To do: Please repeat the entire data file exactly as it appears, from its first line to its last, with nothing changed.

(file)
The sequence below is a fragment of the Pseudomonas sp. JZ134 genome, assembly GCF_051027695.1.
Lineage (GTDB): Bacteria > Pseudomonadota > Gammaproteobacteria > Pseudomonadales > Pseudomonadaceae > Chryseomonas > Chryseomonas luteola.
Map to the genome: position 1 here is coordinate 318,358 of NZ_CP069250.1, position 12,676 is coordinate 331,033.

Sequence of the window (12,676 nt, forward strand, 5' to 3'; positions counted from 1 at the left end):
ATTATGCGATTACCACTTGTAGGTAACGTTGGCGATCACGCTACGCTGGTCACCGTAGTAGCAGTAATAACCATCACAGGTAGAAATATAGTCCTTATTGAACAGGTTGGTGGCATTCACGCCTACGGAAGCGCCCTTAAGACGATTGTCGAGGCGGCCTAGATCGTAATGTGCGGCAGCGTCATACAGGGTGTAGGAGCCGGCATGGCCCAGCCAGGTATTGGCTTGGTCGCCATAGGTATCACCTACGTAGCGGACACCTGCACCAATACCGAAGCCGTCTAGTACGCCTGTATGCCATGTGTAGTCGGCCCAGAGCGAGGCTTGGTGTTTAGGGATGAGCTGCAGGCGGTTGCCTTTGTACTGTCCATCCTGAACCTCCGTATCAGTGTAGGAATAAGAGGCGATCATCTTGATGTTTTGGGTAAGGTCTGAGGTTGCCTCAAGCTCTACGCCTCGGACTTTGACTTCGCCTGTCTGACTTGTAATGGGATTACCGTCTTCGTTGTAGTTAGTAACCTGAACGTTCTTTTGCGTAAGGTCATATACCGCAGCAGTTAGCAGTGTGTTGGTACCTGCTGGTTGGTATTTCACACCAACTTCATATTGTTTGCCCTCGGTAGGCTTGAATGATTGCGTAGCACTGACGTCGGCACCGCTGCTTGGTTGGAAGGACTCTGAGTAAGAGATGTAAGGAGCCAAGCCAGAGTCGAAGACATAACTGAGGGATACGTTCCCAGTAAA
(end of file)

The sequence below is a fragment of the Pseudomonas sp. JZ134 genome, assembly GCF_051027695.1.
Lineage (GTDB): Bacteria > Pseudomonadota > Gammaproteobacteria > Pseudomonadales > Pseudomonadaceae > Chryseomonas > Chryseomonas luteola.
Map to the genome: position 1 here is coordinate 318,358 of NZ_CP069250.1, position 12,676 is coordinate 331,033.

Sequence of the window (12,676 nt, forward strand, 5' to 3'; positions counted from 1 at the left end):
ATTATGCGATTACCACTTGTAGGTAACGTTGGCGATCACGCTACGCTGGTCACCGTAGTAGCAGTAATAACCATCACAGGTAGAAATATAGTCCTTATTGAACAGGTTGGTGGCATTCACGCCTACGGAAGCGCCCTTAAGACGATTGTCGAGGCGGCCTAGATCGTAATGTGCGGCAGCGTCATACAGGGTGTAGGAGCCGGCATGGCCCAGCCAGGTATTGGCTTGGTCGCCATAGGTATCACCTACGTAGCGGACACCTGCACCAATACCGAAGCCGTCTAGTACGCCTGTATGCCATGTGTAGTCGGCCCAGAGCGAGGCTTGGTGTTTAGGGATGAGCTGCAGGCGGTTGCCTTTGTACTGTCCATCCTGAACCTCCGTATCAGTGTAGGAATAAGAGGCGATCATCTTGATGTTTTGGGTAAGGTCTGAGGTTGCCTCAAGCTCTACGCCTCGGACTTTGACTTCGCCTGTCTGACTTGTAATGGGATTACCGTCTTCGTTGTAGTTAGTAACCTGAACGTTCTTTTGCGTAAGGTCATATACCGCAGCAGTTAGCAGTGTGTTGGTACCTGCTGGTTGGTATTTCACACCAACTTCATATTGTTTGCCCTCGGTAGGCTTGAATGATTGCGTAGCACTGACGTCGGCACCGCTGCTTGGTTGGAAGGACTCTGAGTAAGAGATGTAAGGAGCCAAGCCAGAGTCGAAGACATAACTGAGGGATACGTTCCCAGTAAA